Osiris Technology Pathways believes that one way to bring technology to underserved communities is to design and create computer center infrastructures in park systems. These computer centers provide free internet access.
“Fewer than 20 percent of teachers say their school’s Internet connection meets their teaching needs, according to the White House. And according to a survey of schools by the Federal Communications Commission (FCC), half of schools and libraries that apply for federal subsidies have “lower speed Internet connectivity than the average American home — despite having, on average, 200 times as many users.”
More than two thirds of U.S. school districts are cutting back on regular maintenance and replacement of computer equipment because of budget troubles, according to a survey published this spring by the Consortium for School Networking, a professional organization of school technology leaders.
This information was produced by The Hechinger Report, a nonprofit, nonpartisan news outlet based at Teachers College, Columbia University, as part of a series examining the digital divide in American schools. Read more about how technology is changing education.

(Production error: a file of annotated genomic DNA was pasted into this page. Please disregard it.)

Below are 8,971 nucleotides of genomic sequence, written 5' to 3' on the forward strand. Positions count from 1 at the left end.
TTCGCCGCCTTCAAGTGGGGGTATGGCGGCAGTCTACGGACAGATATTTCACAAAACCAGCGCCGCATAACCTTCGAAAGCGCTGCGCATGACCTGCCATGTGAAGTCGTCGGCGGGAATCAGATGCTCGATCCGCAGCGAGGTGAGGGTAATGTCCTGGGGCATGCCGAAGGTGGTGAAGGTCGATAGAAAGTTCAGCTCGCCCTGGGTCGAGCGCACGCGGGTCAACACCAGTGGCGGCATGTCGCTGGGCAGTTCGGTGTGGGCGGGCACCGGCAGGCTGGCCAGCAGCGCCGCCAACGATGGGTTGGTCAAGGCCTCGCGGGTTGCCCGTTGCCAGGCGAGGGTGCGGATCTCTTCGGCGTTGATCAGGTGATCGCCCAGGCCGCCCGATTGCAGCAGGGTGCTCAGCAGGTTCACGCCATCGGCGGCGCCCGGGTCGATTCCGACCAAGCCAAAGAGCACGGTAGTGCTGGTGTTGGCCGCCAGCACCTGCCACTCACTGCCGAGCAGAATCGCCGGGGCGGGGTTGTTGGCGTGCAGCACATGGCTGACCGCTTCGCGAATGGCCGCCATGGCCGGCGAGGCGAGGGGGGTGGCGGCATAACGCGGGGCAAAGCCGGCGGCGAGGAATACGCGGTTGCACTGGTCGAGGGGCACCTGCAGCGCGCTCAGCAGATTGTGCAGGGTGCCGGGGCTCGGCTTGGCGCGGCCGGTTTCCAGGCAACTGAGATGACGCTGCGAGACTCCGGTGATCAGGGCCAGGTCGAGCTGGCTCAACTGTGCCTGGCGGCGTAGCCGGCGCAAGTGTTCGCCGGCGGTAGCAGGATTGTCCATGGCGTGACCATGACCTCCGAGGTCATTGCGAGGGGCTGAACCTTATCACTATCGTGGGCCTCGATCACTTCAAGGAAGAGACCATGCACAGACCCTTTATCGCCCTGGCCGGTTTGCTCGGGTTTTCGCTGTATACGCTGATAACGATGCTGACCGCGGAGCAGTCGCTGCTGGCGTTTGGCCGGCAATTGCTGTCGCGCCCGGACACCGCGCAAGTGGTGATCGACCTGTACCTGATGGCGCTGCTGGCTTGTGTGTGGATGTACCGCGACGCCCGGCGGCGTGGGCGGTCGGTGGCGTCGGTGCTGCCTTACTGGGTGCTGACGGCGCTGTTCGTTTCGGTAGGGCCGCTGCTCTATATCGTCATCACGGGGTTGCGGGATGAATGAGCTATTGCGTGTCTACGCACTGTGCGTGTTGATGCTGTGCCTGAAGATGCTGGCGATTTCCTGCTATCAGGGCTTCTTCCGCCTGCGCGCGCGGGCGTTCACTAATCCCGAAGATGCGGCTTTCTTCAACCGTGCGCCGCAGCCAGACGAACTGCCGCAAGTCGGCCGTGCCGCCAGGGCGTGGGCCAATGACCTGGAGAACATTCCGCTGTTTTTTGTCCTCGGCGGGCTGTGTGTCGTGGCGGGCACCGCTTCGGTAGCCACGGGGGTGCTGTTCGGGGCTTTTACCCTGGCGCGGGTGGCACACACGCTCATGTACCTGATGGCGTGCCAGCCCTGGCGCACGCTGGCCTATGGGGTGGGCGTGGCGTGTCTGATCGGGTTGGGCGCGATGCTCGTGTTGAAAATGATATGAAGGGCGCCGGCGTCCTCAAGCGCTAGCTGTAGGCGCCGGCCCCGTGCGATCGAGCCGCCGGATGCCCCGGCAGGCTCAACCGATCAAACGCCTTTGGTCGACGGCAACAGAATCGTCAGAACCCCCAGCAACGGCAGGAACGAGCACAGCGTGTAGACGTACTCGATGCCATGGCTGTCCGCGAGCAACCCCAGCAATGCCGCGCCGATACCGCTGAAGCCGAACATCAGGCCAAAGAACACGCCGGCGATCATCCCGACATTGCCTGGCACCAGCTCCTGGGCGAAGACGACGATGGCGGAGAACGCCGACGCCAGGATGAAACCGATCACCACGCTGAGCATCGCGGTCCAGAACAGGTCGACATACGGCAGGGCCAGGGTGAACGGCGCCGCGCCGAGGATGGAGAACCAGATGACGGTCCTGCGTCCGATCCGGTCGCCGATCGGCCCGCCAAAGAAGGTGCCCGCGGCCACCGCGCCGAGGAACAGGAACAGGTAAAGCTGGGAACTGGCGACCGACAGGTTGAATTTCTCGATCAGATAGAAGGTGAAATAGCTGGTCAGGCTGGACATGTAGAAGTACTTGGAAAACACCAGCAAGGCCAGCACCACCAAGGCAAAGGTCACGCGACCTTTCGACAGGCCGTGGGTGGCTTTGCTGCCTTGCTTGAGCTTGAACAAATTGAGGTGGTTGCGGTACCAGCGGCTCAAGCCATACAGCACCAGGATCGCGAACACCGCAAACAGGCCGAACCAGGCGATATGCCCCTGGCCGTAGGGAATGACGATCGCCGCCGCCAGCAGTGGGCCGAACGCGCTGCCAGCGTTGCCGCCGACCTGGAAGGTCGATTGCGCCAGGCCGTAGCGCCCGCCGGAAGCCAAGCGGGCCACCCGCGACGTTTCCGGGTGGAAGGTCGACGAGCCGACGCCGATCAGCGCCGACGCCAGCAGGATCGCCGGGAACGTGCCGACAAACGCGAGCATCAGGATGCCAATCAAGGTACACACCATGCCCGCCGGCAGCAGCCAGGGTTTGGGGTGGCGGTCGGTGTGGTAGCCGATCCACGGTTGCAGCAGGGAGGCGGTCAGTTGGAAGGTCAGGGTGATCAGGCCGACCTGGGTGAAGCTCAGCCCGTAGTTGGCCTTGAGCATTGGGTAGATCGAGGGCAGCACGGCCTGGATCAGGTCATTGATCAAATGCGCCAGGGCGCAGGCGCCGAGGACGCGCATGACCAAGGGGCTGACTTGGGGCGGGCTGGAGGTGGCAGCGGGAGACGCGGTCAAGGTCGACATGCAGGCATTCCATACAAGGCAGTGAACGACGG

Osiris Technology Pathways has partnered with several organizations who provide resources which help with the construction of the computer centers.
Several thousand monthly users utilize the Saint Paul and the Minneapolis Park and Recreation Board’s park system and computer centers.
It is important to Minnesota’s future workforce participant well-being to increase STEM disciplines; Sciences, Technology, Engineering and Math. Youth and families who have grown up in poverty or low-income families have difficulties securing higher paying employment positions without STEM knowledge. This is why Osiris has stepped in.
Osiris Technology Pathways technology training program provides computer technology training to young & working adults at participating community centers.
OTP’s technical staff provides all the technical support in each lab while the learners go through self-paced online courses and assessments or through an instructor-led class.
Learners receive hands-on experience in a computer lab environment where they are able to ask questions. You learn these basic computer skill attributes:
NOTE: the additional information already in the article can stay.
Several years ago, 360 Manufacturing asked Minnesota companies about the competencies of MnSCU manufacturing graduates. The major feedback White’s consortium received was that while graduates had strong technical skills, “they struggled with how to be a productive employee.” In response, 360 Manufacturing has developed “learning modules” available to schools, colleges, and businesses that impart soft skills. Those entail career success strategies, such as techniques for working with co-workers.
- Gene Rebeck is a Duluth-based freelance journalist who writes monthly for Twin Cities Business